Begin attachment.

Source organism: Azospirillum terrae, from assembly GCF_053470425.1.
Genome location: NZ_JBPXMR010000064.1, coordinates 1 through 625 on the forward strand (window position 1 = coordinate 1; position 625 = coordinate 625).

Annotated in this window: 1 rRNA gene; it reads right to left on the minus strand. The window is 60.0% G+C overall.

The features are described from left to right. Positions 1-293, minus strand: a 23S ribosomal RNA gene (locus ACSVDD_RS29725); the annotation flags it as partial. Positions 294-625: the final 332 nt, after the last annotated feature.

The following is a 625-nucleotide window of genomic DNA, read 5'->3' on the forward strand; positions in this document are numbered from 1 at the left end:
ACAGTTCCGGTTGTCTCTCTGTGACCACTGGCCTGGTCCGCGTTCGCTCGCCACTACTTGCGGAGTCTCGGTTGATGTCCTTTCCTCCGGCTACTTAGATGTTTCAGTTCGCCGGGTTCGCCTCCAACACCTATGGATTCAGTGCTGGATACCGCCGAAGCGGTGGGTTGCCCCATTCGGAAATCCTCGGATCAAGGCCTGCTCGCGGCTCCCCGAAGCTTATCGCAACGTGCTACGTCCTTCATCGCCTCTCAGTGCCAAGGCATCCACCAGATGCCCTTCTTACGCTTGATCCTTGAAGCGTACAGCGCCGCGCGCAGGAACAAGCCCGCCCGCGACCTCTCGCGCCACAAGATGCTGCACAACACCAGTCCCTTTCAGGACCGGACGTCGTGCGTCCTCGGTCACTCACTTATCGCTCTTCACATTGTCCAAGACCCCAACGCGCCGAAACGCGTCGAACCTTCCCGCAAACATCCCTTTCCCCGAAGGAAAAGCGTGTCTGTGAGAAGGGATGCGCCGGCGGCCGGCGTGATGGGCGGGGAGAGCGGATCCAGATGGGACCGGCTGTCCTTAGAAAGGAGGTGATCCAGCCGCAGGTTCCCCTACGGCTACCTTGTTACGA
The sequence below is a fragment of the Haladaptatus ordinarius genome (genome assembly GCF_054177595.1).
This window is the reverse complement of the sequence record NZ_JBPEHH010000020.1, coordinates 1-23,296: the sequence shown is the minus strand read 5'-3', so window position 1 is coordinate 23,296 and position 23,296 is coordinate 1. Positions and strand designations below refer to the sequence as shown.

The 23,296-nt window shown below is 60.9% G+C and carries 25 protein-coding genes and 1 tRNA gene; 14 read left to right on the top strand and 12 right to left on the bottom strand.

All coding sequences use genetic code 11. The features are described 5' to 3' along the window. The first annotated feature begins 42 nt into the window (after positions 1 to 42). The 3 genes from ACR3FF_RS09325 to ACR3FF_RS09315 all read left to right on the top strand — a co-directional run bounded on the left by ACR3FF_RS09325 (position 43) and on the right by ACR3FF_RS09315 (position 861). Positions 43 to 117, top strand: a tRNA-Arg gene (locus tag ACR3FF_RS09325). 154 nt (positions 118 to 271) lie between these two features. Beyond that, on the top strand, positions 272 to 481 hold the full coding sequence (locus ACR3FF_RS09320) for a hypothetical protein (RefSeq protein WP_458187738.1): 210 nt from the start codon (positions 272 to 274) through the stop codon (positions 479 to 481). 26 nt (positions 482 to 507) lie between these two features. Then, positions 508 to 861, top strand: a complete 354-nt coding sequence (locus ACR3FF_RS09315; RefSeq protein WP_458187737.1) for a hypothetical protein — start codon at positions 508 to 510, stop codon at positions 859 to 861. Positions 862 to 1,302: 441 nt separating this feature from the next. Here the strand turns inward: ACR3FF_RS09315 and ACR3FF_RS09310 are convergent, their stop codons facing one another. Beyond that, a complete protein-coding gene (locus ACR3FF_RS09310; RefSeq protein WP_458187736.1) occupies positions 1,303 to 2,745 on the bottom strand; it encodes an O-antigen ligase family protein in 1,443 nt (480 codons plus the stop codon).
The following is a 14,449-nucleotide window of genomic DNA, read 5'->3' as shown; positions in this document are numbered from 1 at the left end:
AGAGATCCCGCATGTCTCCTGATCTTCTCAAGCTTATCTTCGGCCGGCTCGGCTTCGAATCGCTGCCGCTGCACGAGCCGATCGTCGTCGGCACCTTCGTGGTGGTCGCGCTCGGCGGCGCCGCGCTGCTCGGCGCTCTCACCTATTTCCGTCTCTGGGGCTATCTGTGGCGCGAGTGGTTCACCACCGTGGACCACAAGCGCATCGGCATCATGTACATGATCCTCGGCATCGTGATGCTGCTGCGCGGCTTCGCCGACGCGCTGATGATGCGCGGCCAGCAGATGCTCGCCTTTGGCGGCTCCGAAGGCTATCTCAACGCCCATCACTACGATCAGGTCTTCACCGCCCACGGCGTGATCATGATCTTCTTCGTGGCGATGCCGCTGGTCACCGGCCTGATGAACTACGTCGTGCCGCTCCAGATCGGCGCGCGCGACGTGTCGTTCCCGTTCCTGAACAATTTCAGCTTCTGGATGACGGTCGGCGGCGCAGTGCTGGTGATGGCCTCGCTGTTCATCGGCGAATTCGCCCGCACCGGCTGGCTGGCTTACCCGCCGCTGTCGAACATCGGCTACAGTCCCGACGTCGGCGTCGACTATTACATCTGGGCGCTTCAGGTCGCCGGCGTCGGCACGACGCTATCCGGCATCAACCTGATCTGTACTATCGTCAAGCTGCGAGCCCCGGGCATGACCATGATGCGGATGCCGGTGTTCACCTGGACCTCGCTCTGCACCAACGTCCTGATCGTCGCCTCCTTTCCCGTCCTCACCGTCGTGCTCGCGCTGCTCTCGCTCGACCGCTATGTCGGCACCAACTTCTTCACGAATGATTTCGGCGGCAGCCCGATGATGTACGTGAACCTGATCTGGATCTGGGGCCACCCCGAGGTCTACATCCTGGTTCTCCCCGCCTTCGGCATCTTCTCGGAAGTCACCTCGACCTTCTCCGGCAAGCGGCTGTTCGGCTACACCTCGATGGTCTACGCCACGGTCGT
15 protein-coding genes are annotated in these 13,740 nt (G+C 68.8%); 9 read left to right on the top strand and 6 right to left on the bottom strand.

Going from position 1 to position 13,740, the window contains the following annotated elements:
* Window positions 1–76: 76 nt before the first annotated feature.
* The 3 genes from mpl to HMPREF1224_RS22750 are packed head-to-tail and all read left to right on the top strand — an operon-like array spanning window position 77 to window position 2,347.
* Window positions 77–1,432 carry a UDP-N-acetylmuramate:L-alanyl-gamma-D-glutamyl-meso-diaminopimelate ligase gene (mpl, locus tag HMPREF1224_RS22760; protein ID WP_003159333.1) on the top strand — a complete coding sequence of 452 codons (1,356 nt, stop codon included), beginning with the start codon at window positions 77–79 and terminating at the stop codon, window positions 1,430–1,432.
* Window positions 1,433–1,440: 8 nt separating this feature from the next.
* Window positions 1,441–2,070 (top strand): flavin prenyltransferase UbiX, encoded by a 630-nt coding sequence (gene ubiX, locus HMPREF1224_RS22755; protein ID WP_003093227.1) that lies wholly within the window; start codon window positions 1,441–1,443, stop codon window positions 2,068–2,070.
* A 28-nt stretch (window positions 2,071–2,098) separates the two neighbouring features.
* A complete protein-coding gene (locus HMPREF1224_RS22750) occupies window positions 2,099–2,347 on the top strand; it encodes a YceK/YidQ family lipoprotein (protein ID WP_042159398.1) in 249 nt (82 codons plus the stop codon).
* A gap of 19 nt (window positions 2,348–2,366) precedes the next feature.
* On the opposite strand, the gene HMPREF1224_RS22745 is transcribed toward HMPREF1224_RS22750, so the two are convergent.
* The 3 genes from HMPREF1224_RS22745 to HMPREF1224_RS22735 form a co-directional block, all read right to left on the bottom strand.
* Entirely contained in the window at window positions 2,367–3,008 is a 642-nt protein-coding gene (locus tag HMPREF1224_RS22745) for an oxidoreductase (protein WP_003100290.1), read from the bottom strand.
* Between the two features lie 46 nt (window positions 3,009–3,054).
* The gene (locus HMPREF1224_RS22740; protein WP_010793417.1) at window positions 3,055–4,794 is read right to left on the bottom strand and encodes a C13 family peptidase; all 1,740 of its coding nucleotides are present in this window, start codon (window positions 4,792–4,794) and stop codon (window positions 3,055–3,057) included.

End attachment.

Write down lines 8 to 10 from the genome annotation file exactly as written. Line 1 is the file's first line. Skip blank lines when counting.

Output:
This window is the reverse complement of the sequence record NZ_JBPEHH010000020.1, coordinates 1-23,296: the sequence shown is the minus strand read 5'-3', so window position 1 is coordinate 23,296 and position 23,296 is coordinate 1. Positions and strand designations below refer to the sequence as shown.

The 23,296-nt window shown below is 60.9% G+C and carries 25 protein-coding genes and 1 tRNA gene; 14 read left to right on the top strand and 12 right to left on the bottom strand.

All coding sequences use genetic code 11. The features are described 5' to 3' along the window. The first annotated feature begins 42 nt into the window (after positions 1 to 42). The 3 genes from ACR3FF_RS09325 to ACR3FF_RS09315 all read left to right on the top strand — a co-directional run bounded on the left by ACR3FF_RS09325 (position 43) and on the right by ACR3FF_RS09315 (position 861). Positions 43 to 117, top strand: a tRNA-Arg gene (locus tag ACR3FF_RS09325). 154 nt (positions 118 to 271) lie between these two features. Beyond that, on the top strand, positions 272 to 481 hold the full coding sequence (locus ACR3FF_RS09320) for a hypothetical protein (RefSeq protein WP_458187738.1): 210 nt from the start codon (positions 272 to 274) through the stop codon (positions 479 to 481). 26 nt (positions 482 to 507) lie between these two features. Then, positions 508 to 861, top strand: a complete 354-nt coding sequence (locus ACR3FF_RS09315; RefSeq protein WP_458187737.1) for a hypothetical protein — start codon at positions 508 to 510, stop codon at positions 859 to 861. Positions 862 to 1,302: 441 nt separating this feature from the next. Here the strand turns inward: ACR3FF_RS09315 and ACR3FF_RS09310 are convergent, their stop codons facing one another. Beyond that, a complete protein-coding gene (locus ACR3FF_RS09310; RefSeq protein WP_458187736.1) occupies positions 1,303 to 2,745 on the bottom strand; it encodes an O-antigen ligase family protein in 1,443 nt (480 codons plus the stop codon).